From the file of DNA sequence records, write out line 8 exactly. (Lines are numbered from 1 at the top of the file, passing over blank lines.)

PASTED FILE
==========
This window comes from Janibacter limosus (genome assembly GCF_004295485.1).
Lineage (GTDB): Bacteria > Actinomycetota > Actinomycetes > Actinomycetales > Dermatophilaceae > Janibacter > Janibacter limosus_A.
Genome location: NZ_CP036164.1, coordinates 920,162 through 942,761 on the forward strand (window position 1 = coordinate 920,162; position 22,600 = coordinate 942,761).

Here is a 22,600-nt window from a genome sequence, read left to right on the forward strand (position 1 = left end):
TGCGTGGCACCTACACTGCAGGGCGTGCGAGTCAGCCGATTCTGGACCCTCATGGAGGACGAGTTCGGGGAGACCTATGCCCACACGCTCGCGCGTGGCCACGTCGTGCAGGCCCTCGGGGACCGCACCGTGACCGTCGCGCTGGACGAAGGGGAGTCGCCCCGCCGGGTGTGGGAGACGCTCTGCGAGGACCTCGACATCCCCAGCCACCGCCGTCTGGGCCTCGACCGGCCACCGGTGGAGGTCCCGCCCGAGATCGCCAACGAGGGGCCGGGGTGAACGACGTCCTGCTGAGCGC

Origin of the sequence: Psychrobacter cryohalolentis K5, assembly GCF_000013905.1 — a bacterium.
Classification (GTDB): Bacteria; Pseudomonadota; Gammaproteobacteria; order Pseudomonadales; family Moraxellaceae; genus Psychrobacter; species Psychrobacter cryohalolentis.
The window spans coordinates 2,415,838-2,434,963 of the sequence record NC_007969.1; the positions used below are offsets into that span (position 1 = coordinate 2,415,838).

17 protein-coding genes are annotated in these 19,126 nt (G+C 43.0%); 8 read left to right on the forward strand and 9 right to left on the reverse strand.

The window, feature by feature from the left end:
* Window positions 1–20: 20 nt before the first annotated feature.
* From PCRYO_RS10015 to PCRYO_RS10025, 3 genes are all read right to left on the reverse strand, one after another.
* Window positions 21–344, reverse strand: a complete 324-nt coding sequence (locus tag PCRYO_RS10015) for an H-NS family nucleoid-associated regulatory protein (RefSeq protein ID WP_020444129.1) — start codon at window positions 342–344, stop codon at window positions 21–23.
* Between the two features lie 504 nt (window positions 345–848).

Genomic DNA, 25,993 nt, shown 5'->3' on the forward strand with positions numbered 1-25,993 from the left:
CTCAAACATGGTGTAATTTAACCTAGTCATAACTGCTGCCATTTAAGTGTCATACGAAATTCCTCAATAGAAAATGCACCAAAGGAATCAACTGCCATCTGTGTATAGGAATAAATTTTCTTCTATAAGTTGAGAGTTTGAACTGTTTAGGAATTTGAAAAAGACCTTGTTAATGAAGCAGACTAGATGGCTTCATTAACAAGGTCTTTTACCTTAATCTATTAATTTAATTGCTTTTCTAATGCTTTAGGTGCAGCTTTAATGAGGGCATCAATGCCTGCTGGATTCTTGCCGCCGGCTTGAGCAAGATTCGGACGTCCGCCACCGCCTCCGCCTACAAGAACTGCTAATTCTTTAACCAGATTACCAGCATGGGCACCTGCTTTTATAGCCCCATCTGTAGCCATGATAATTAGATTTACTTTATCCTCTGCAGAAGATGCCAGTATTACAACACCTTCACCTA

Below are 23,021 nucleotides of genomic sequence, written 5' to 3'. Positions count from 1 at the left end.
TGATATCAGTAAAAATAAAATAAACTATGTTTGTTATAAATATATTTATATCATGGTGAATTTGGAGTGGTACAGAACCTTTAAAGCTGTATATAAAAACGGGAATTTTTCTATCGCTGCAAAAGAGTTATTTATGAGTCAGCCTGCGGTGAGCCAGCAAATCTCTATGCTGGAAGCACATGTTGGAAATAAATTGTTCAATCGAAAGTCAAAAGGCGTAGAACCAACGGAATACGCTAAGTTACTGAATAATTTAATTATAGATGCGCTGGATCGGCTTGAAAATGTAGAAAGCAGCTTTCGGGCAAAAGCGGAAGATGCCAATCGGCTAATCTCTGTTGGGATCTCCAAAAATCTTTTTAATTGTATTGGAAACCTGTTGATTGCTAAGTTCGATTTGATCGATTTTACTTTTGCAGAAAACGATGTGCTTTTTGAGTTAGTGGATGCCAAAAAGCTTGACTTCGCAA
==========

The window spans coordinates 2,415,838-2,434,963 of the sequence record NC_007969.1; the positions used below are offsets into that span (position 1 = coordinate 2,415,838).